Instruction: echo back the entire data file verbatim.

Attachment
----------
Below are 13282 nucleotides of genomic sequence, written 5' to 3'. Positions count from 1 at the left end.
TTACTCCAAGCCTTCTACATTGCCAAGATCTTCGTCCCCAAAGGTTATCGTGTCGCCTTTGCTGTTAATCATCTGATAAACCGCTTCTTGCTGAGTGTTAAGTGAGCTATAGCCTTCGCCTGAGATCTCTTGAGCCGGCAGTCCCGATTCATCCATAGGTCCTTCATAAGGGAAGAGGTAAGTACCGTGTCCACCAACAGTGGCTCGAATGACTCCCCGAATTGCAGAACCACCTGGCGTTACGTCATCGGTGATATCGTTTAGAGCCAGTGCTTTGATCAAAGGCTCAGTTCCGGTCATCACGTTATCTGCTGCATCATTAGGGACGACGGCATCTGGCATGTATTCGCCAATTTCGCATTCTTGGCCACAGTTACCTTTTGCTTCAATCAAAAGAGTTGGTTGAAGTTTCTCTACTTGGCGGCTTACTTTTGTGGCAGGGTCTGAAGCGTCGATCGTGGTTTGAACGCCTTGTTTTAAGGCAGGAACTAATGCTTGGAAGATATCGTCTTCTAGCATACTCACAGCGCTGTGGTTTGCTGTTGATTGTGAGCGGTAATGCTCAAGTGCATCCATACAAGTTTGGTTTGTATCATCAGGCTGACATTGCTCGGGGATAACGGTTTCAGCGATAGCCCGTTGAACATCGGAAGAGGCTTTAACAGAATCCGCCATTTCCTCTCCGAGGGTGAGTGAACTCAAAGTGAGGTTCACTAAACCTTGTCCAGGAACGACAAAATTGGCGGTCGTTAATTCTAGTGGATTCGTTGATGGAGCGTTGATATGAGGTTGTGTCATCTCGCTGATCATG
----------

Below are 13282 nucleotides of genomic sequence, written 5' to 3'. Positions count from 1 at the left end.
TTACTCCAAGCCTTCTACATTGCCAAGATCTTCGTCCCCAAAGGTTATCGTGTCGCCTTTGCTGTTAATCATCTGATAAACCGCTTCTTGCTGAGTGTTAAGTGAGCTATAGCCTTCGCCTGAGATCTCTTGAGCCGGCAGTCCCGATTCATCCATAGGTCCTTCATAAGGGAAGAGGTAAGTACCGTGTCCACCAACAGTGGCTCGAATGACTCCCCGAATTGCAGAACCACCTGGCGTTACGTCATCGGTGATATCGTTTAGAGCCAGTGCTTTGATCAAAGGCTCAGTTCCGGTCATCACGTTATCTGCTGCATCATTAGGGACGACGGCATCTGGCATGTATTCGCCAATTTCGCATTCTTGGCCACAGTTACCTTTTGCTTCAATCAAAAGAGTTGGTTGAAGTTTCTCTACTTGGCGGCTTACTTTTGTGGCAGGGTCTGAAGCGTCGATCGTGGTTTGAACGCCTTGTTTTAAGGCAGGAACTAATGCTTGGAAGATATCGTCTTCTAGCATACTCACAGCGCTGTGGTTTGCTGTTGATTGTGAGCGGTAATGCTCAAGTGCATCCATACAAGTTTGGTTTGTATCATCAGGCTGACATTGCTCGGGGATAACGGTTTCAGCGATAGCCCGTTGAACATCGGAAGAGGCTTTAACAGAATCCGCCATTTCCTCTCCGAGGGTGAGTGAACTCAAAGTGAGGTTCACTAAACCTTGTCCAGGAACGACAAAATTGGCGGTCGTTAATTCTAGTGGATTCGTTGATGGAGCGTTGATATGAGGTTGTGTCATCTCGCTGATCATG